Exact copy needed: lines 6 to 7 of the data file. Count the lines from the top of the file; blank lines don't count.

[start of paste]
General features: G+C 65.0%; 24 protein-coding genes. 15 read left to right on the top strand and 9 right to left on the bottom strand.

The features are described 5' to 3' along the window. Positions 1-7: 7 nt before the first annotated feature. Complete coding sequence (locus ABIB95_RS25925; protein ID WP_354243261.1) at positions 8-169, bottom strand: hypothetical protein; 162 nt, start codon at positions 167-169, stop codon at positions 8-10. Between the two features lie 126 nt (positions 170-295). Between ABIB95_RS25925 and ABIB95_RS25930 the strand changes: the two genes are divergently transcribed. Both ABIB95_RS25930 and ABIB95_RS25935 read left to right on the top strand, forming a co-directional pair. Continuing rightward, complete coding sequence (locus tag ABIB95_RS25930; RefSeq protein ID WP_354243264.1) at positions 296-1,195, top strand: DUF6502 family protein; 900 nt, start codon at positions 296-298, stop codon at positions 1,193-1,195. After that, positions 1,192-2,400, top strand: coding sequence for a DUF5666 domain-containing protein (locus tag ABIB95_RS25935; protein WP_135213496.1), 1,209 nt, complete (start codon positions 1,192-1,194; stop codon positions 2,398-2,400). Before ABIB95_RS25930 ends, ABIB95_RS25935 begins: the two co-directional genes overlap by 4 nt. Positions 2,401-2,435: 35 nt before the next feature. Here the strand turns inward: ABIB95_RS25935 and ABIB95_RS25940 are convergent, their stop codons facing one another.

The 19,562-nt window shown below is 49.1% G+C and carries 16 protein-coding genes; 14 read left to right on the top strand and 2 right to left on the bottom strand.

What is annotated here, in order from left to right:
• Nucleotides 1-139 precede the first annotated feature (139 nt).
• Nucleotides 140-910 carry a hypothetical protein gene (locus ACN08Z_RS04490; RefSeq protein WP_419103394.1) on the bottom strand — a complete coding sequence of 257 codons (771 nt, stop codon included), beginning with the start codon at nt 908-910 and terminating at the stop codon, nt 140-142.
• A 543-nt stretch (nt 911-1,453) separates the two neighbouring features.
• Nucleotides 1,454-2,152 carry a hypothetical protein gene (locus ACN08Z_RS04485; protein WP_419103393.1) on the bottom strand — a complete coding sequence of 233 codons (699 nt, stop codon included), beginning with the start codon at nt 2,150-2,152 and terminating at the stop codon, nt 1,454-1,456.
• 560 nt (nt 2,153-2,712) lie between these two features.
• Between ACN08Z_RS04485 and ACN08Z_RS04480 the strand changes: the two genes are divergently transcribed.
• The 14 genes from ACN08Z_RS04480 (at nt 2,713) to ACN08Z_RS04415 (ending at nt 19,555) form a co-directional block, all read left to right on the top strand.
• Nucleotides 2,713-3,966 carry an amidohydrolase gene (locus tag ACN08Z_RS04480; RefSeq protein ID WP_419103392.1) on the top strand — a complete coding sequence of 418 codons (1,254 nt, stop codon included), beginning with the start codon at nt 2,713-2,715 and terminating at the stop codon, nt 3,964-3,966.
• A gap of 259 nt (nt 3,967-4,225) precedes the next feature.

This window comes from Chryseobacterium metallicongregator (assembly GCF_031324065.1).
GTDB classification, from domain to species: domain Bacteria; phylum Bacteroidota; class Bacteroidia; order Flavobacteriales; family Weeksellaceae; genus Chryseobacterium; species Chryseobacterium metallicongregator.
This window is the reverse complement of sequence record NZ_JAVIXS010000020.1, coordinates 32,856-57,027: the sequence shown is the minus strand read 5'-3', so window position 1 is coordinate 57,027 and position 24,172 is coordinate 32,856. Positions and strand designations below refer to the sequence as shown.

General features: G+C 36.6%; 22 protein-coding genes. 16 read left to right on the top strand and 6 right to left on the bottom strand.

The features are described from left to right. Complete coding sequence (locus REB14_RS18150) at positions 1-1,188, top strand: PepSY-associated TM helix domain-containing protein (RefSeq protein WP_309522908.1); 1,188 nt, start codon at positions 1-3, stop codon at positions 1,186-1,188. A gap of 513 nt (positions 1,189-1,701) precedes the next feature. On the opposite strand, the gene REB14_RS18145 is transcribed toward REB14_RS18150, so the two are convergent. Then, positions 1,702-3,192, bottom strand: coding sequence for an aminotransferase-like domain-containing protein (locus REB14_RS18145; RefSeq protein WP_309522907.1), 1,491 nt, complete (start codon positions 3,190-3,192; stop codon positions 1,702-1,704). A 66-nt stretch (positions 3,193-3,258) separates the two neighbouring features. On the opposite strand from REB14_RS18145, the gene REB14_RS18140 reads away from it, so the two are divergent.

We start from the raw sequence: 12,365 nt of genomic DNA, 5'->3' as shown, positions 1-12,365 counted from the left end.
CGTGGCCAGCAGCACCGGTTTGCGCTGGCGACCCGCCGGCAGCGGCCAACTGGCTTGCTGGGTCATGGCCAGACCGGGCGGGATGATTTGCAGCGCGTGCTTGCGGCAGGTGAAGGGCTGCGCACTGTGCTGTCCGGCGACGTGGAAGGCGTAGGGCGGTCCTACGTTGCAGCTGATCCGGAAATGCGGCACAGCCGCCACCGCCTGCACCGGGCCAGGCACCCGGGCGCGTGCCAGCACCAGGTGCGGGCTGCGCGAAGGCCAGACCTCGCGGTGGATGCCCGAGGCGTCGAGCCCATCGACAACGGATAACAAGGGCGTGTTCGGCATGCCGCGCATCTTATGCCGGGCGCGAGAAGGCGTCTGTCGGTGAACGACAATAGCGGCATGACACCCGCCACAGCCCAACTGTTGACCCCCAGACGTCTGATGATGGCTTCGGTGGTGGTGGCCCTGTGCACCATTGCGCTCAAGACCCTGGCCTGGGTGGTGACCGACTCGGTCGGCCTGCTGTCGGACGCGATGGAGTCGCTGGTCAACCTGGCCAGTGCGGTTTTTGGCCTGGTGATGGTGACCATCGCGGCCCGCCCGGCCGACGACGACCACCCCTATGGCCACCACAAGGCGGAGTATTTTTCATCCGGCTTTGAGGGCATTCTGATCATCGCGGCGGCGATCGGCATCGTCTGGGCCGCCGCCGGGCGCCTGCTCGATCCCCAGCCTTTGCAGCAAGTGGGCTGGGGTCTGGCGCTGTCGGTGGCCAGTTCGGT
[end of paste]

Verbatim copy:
• Nucleotides 140-910 carry a hypothetical protein gene (locus ACN08Z_RS04490; RefSeq protein WP_419103394.1) on the bottom strand — a complete coding sequence of 257 codons (771 nt, stop codon included), beginning with the start codon at nt 908-910 and terminating at the stop codon, nt 140-142.
• A 543-nt stretch (nt 911-1,453) separates the two neighbouring features.